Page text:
Shock news from Google this week: it's selling Motorola, the smartphone firm it bought for billions, for a fraction of the price it originally paid. The lucky buyer is Lenovo, which promises to make Motorola "even more successful" and says that layoffs and cutbacks aren't in Motorola's future.
More expensive phones probably are in Moto's future, though: as Gareth Beavis says: "without Google's magic supply of money, we aren't going to be seeing devices like the ultra-cheap Moto G any time soon." Looking on the bright side, more tablets and phablets should be on the horizon too.
Google's acquisition of Motorola may look like a failure, says our columnist Gary Marshall, but it isn't. "Motorola is the pawn Google's sacrificing to save a much more important piece: all of Android," he says, noting that the news comes hot on the heels of Samsung agreeing to share patents and to stop messing around with the Android UI.
Moto G review
"It isn't hard to imagine the two sides having a conversation of the 'we'll get out of the phone business if you stop buggering around with our OS and share some of your patents' variety," Marshall says. By getting Samsung closer to the mothership and giving Lenovo a boost, "Android is stronger and more focused than ever before."
Is Nintendo still in the game?
Focus is something Nintendo's trying to do too, and it's helping its execs concentrate by slashing their salaries: president Satoru Iwata and other board members will be taking pay cuts ranging from 20% to 50% while they get the company back on track.
Profits are down 30% and sales forecasts for the quirky Wii U have been cut by more than two-thirds, and while the firm has ruled out bringing its games to smartphones it is apparently working on iOS and Android apps that complement its consoles and games.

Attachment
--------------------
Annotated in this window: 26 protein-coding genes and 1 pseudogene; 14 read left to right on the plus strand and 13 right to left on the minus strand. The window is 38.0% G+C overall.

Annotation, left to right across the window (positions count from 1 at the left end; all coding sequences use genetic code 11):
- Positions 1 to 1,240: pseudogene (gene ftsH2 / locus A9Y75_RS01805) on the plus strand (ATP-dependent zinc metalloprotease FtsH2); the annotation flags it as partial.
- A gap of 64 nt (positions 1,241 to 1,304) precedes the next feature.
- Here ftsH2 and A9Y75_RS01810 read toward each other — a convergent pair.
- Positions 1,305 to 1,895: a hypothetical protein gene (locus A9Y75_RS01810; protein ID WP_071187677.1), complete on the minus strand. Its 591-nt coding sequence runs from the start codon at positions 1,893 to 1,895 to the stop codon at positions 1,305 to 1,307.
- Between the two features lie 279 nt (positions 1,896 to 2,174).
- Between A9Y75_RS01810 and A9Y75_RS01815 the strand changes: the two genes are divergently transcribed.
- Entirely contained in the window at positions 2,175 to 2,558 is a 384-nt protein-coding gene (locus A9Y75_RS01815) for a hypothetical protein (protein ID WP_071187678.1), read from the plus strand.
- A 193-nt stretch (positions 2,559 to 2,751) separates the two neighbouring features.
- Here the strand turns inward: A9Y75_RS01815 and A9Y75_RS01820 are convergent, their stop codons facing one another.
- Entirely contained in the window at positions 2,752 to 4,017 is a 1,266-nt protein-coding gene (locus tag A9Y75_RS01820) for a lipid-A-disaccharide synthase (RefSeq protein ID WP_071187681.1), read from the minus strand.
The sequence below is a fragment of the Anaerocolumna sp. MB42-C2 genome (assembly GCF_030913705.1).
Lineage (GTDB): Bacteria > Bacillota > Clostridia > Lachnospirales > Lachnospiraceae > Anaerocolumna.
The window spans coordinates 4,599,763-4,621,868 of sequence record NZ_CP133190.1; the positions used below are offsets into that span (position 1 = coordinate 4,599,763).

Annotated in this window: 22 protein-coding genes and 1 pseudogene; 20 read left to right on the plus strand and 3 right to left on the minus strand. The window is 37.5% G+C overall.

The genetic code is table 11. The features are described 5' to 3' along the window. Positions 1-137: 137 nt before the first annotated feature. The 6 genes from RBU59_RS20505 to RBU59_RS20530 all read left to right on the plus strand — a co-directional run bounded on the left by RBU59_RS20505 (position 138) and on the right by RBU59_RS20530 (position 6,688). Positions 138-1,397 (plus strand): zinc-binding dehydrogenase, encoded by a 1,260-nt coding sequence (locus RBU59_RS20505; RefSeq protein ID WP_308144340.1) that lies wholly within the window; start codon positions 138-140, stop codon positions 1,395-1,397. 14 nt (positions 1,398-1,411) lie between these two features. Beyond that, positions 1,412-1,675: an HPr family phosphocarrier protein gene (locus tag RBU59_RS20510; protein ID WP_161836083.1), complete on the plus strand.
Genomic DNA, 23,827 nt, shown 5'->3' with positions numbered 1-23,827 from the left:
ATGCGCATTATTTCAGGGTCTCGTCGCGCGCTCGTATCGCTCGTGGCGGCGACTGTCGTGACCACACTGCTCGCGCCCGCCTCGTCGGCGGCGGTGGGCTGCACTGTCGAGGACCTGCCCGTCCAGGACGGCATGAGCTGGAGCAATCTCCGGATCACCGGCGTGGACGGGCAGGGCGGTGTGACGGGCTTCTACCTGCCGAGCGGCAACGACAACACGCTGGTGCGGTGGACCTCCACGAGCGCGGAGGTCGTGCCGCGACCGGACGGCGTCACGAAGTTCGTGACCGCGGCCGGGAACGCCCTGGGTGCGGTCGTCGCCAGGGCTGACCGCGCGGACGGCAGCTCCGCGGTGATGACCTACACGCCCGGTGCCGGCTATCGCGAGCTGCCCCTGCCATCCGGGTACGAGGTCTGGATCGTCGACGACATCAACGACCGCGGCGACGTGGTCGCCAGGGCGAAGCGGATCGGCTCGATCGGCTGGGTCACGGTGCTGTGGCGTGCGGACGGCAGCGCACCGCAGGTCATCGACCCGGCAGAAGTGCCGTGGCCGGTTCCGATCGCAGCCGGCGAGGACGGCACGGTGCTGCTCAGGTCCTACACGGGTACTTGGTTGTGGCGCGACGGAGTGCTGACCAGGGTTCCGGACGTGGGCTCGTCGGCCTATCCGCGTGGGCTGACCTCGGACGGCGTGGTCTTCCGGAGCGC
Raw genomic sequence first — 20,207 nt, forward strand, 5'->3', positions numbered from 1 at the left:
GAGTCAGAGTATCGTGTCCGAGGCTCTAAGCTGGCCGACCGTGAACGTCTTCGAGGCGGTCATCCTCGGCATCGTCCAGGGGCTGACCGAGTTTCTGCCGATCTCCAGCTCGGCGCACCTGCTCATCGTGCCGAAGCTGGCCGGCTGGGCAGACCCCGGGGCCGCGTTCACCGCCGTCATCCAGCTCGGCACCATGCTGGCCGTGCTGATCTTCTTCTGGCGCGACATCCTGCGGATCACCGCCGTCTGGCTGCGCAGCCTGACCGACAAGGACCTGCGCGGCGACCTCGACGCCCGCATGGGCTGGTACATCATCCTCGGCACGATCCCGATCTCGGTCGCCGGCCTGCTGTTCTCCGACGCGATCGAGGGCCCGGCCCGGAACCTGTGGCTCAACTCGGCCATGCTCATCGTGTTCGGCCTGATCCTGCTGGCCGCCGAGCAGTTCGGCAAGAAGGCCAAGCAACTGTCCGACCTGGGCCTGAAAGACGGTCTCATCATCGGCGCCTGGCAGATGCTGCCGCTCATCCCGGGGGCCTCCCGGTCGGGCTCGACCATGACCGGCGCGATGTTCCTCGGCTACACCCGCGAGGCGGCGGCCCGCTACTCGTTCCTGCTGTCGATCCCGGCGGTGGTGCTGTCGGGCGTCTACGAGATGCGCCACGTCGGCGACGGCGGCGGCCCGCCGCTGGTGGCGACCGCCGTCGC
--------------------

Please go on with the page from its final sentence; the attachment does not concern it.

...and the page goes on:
It's facing an uphill challenge: even Sony's PS Vita Slim looks more like a swansong than a device that's going to take gaming by storm in a market where the Xbox One and PS4 dominate console gaming and smartphones dominate the casual gaming market.
The answer might be in health monitoring: during this week's strategy briefing, Iwata promised that Nintendo "will attempt to establish a new platform business [that] is independent from our video game platform business", which will "enable people to monitor their health". That doesn't mean wearables, though, and while the platform won't be part of Nintendo's gaming business it will connect to the games in some fashion. Nintendo says it'll tell us more later this year.
Good news for anybody who thinks Sky's EPG is looking a bit dated: there's a new one imminent, and it'll reflect the changing way we approach TV. As Patrick Goss explains: "on-demand is brought to the fore, with Catch Up TV, TV Box Sets, Sky+ Planner and Sky Store as well as the rather necessary TV Guide." It's due in the Spring.
Sky has also been chucking some money at programme makers. It's signed a new deal with HBO to continue showing the US cable channel's Emmy-hogging programmes until at least 2020, and it's also been partnering in making new programmes. The rise of rivals from the likes of BT, not to mention Netflix, has been squeezing Sky's profits, and the deal shows that Sky is keen to pay for exclusive content to keep its customers loyal.
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